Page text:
Although the beginning of this century saw new regulations for higher performance standards to ensure new homes would at least be warm, quiet, dry and safe, this coincided with increasing deregulation in the control of these standards, with compliance delegated to self-assessment by manufacturers and suppliers, and contractors increasingly focused on reducing cost and finding the most basic route to compliance.
As design and build became the dominant form of procurement, the role of the professional design team has become marginalised to the point that it rarely involves a meaningful engagement on site through the delivery of most projects. Meanwhile the role of the clerk of works, traditionally a key component in ensuring adequate oversight through the complex process of construction, is all but obsolete.
This has inevitably led to a race to the bottom across the sector as contractors compete on dangerously low profit margins while accepting wholesale transfer of risk for the project, are putting all qualitative aspects of the project continuously under threat. The outcomes of this have come to light through a series of high profile building failures, it’s fair to say not just in the housing sector, but which reached a horrific apogee in the Grenfell Tower fire in 2016. This tragedy brought into sharp focus the crisis of poor quality in construction through fragmented responsibility in the process of oversight, and of an industry struggling to keep pace with the increasingly complex changes in regulation while constantly under pressure to reduce costs, without the capacity or culture to invest in more productive modes of operation.
Meanwhile, in a reversal of the trend of the past century, levels of home ownership have recently been in decline as prices have climbed and access to mortgage finance has hardened, leaving those not able to access a dwindling supply of social housing only able to rent from a poorly regulated private sector formed mostly of amateur and absent buy-to-let landlords.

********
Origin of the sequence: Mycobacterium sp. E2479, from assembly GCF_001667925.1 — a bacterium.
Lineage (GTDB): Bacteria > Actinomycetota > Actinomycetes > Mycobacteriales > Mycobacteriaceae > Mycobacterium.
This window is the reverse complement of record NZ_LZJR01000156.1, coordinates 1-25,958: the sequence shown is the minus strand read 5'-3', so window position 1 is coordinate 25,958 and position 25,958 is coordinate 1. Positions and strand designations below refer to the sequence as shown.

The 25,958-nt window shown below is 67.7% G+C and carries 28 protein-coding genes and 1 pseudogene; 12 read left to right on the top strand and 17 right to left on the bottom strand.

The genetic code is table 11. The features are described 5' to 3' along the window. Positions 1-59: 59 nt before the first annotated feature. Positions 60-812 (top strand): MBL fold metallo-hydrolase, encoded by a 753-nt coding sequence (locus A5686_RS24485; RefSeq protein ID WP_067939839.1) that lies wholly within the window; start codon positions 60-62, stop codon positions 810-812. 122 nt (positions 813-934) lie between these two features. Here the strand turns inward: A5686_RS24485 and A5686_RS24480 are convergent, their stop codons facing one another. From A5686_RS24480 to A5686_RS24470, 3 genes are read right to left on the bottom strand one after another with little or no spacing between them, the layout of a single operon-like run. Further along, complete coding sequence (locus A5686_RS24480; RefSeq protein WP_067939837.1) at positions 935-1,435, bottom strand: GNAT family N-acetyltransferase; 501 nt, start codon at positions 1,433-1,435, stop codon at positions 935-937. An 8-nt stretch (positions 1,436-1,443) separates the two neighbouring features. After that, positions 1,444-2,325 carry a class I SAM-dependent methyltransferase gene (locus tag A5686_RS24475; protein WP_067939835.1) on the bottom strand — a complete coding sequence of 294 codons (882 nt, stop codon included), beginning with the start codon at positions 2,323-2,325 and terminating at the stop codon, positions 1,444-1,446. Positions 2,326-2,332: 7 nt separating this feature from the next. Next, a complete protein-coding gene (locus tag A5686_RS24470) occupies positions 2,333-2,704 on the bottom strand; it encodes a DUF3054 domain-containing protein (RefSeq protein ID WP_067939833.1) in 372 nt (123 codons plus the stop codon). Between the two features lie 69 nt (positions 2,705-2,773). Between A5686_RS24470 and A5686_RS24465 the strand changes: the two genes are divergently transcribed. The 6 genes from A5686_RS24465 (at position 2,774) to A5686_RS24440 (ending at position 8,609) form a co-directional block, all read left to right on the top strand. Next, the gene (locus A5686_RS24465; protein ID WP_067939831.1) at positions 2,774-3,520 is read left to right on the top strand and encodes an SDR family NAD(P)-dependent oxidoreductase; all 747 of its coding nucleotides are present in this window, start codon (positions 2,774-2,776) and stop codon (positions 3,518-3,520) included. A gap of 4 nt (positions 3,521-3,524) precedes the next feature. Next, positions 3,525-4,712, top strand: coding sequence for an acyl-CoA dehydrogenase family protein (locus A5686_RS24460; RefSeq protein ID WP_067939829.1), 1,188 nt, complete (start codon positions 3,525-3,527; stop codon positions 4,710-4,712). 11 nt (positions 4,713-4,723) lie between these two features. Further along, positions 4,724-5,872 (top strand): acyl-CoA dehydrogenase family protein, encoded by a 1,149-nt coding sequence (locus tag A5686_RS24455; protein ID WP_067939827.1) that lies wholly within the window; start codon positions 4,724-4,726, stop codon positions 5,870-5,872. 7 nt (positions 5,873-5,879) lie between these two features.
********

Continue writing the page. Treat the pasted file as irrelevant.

It is now widely accepted across the political spectrum that housing delivery needs to increase to meet the nation’s needs. In previous periods of housing crisis such complex and chronic problems provided a catalyst for positive government policy and enthusiastic private sector endeavour to align and provide the housing needed but often with negative consequences. Fortunately there are also signs that the government recognises that the focus on increased numbers also needs to address issues of affordability, quality, skills and sustainability. It is increasingly understood that failure to address these factors will not only prevent the delivery of more homes but also ensure that those built, will fail in delivering the housing the nation needs to enable future prosperity and good health.
Fig 1 Statistics on home ownership and rental trends from the Office for National Statistics1
Fig 1 Statistics on home ownership and rental trends from the Office for National Statistics1


If a housing revolution is to be forged from industrialisation then it is surely important to learn the lessons of those that went before.
The UK has a rich history...